Orlando Health performs Florida's first Vascularized Lymph Node Transfer

Discover a new solution for lymphedema.

MEDIA CONTACT

Katie Dagenais

mediarelations@orlandohealth.com

ORLANDO, FL. (March 11, 2013) – Until now people afflicted with lymphedema, a chronic condition that leads to swelling of the arms and legs, had very little options for treatment other than therapy and massage. Now they have a new surgical option, a vascularized lymph node transfer, which is expected to bring relief and life changing results.
 
Today, a surgical team at Orlando Health performed the first ever vascularized lymph node transfer (VLNTx) in the state of Florida. This microsurgical procedure transfers lymph nodes from one area of the body to another that is affected by a blockage in the lymphatic vessels, also called lymphedema. The surgery is expected to reduce a patient’s symptoms such as swelling and heaviness and relieve their pain and discomfort which will allow them to use their arms and legs again and resume their daily activities. The surgery was followed LIVE by thousands on Orlando Health’s social media channels including Twitter, Instagram, Google+, YouTube, and Facebook:

  • Via Facebook (Orlando Health and MD Anderson - Orlando), more than 7,000 people saw the pictures and posts from the surgery
  • Via Twitter, Orlando Health tweeted 42 times to their 1,800+ followers
  • Via Instagram, Orlando Health posted 29 photos throughout the surgery
  • More than 1,200 people read the online article about the surgery at www.accordingtowinnie.com and more than 200 people followed the surgery LIVE via the blog

Dr. Richard Klein, who oversees MD Anderson Cancer Center Orlando’s Plastic and Reconstructive Surgery Center, Dr. Kenneth Lee and Dr. Jeffrey Feiner are bringing VLNTx to Orlando Health, which is the the first and only hospital system in the state of Florida to offer the procedure. Drs. Klein, Lee and Feiner are among a handful of surgeons in the country who are currently performing this unrenowned procedure to treat lymphedema.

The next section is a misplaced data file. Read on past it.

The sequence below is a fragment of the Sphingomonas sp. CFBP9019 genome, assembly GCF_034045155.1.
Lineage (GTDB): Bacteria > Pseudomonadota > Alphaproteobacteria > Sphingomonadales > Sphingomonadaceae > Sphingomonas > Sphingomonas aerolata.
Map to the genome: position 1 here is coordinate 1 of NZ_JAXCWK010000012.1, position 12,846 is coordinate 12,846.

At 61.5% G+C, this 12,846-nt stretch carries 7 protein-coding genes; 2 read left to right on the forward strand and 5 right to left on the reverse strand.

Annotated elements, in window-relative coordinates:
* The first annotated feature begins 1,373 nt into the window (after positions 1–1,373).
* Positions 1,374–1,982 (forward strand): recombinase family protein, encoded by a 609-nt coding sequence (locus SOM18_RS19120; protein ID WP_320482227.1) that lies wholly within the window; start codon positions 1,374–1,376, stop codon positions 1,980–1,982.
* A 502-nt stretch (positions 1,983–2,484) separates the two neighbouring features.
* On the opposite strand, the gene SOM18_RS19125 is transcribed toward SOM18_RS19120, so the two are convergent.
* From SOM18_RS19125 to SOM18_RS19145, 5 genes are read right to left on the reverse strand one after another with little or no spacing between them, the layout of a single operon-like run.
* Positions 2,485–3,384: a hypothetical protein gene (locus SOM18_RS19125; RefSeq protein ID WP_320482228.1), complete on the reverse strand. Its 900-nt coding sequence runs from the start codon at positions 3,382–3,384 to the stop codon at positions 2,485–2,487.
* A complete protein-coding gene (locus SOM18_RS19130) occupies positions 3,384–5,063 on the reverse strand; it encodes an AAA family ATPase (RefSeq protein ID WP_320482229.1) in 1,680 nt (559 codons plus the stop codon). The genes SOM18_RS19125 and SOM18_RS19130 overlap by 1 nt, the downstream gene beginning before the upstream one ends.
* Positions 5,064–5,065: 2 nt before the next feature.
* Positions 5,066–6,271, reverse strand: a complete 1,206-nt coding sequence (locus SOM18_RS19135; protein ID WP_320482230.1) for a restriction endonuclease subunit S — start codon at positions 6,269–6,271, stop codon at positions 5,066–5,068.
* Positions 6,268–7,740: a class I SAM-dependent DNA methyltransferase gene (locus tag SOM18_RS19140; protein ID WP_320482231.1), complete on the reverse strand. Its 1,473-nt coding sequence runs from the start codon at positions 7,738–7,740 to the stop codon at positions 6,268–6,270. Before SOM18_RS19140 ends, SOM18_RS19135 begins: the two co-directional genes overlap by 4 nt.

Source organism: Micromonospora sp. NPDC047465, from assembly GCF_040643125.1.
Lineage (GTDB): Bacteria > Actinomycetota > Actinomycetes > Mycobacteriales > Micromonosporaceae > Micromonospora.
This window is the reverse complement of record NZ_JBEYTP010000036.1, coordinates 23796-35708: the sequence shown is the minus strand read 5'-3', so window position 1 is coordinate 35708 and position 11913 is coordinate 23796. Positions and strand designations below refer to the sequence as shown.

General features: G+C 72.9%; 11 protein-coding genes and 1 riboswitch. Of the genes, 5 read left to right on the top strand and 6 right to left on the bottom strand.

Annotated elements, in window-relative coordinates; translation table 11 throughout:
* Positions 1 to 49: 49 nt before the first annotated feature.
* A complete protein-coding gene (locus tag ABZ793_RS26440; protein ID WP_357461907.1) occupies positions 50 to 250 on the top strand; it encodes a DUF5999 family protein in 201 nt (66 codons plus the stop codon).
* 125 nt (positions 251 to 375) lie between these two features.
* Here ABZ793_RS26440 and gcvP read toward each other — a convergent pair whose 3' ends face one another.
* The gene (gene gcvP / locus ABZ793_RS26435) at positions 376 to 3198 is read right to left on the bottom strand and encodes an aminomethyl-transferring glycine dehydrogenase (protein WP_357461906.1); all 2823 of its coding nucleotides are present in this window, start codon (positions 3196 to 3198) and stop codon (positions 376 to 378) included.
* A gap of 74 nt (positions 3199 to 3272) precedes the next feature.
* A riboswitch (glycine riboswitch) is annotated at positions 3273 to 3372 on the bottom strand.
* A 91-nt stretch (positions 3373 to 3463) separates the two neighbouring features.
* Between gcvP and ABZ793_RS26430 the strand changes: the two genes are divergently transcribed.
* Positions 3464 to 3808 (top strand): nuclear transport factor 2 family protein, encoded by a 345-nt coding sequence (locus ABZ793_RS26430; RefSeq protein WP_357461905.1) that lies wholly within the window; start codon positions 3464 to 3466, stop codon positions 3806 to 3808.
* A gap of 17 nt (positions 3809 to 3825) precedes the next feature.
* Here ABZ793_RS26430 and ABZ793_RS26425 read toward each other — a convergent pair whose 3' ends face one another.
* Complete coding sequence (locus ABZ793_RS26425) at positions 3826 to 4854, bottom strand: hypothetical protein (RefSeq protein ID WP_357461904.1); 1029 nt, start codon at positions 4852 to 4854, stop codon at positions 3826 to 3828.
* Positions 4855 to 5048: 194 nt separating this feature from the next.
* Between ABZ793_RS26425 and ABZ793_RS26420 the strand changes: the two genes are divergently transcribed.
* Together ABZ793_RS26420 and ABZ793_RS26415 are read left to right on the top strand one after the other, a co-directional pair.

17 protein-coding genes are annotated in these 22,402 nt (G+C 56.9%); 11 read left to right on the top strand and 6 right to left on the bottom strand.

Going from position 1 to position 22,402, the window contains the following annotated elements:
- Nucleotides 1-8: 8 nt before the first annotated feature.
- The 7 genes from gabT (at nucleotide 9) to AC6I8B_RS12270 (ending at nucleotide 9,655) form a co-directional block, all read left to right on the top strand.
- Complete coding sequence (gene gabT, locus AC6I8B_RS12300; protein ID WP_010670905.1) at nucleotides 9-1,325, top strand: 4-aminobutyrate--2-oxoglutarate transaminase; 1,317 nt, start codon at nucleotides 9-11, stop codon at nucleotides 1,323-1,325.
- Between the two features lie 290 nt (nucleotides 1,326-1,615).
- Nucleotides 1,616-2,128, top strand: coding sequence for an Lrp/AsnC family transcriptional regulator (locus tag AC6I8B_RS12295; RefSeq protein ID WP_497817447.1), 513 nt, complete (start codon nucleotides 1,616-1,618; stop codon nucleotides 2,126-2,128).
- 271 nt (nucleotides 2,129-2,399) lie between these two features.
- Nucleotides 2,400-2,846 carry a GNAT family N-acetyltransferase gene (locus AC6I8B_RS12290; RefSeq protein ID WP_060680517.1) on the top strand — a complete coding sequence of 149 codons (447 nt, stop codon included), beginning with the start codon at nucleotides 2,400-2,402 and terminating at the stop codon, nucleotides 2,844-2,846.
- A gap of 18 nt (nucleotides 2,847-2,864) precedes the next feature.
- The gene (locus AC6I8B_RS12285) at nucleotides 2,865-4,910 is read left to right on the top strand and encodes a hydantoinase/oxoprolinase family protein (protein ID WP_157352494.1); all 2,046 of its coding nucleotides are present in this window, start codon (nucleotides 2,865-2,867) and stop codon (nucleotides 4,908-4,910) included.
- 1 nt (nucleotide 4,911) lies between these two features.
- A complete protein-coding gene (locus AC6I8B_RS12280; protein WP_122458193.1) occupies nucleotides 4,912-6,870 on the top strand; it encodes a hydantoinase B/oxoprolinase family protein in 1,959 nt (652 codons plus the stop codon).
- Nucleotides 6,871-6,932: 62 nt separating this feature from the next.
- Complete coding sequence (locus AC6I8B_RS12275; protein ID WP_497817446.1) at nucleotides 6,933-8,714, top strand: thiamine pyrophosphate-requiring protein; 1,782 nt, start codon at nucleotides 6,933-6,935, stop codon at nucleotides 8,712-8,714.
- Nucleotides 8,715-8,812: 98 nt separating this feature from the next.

“We see a good amount of patients suffering from lymphedema and no one had a cure other than conservative efforts such as massaging and compressions, so we started aggressively looking for surgical outcomes,” said Dr. Richard Klein, plastic and reconstructive surgeon, Orlando Health. “This procedure has the potential to change the lives of these patients and so many other men, women and children who are affected by lymphedema who until now had very little options for treatment.”
 
Jean Hutchinson, a breast cancer patient who developed lymphedema in her right arm following breast surgery and radiation, was the first person in Florida to undergo the vascularized lymph node transfer.  Hutchinson has been living with lymphedema for 18 months, which serves as a daily reminder of her cancer and limits her day-to-day activities. During surgery, the surgeons will transfer lymph nodes from Hutchinson’s abdomen to her arm pit and will reconnect arteries and veins to provide the transferred lymph nodes oxygen and nutrients to survive, thrive and develop new lymphatic tissue.
 
Lymphedema affects 3-4 million adults and children in America and is, unfortunately, not an uncommon side effect of breast cancer treatment in about 15-20 percent of patients, where lymph nodes have been damaged or removed along with breast tissue (mastectomy) in combination with radiation. Other less common cause of lymphedema can include any cancer where lymph nodes have to be removed as part of treatment or diagnosis, trauma to the lymphatic system, infection and congenital disorders. In third-world countries the most common cause is parasitic infection. 
 
Lymphedema prevents lymph fluid from draining from the tissues in the body and, as a result, fluid builds up and causes swelling and soreness to one of the extremities and there is a significant increase in the risk of infection in the affected limb. In many cases, lymphedema causes chronic wounds and ulcers and breakdown of the skin. 
 
Prior to the VLNT procedure, Hutchinson went through lymphatic therapy to prepare her body for surgery. The VLNT procedure takes approximately 3 to 4 hours. Lymphatic studies after this procedure have shown growth of new vessels and active function of the transferred lymph nodes and patients begin to see improvement within 1 to 2 months following the surgery. Patients undergo additional therapy post-surgery to gain mobility in their arms or legs.

The surgery was tweeted live step by step, chronicled on Instagram, had sporadic updates on Orlando Healthand MD Anderson - Orlando Facebook pages, and was broadcast via Google Plus Hangout to the Orlando Health Google Plus page and YouTube page. Much of this media was assembled along with narration on the According to Winnie blog in real time:

Check out the live blog from the operating room on According to Winnie.

March 11, 2013, in Health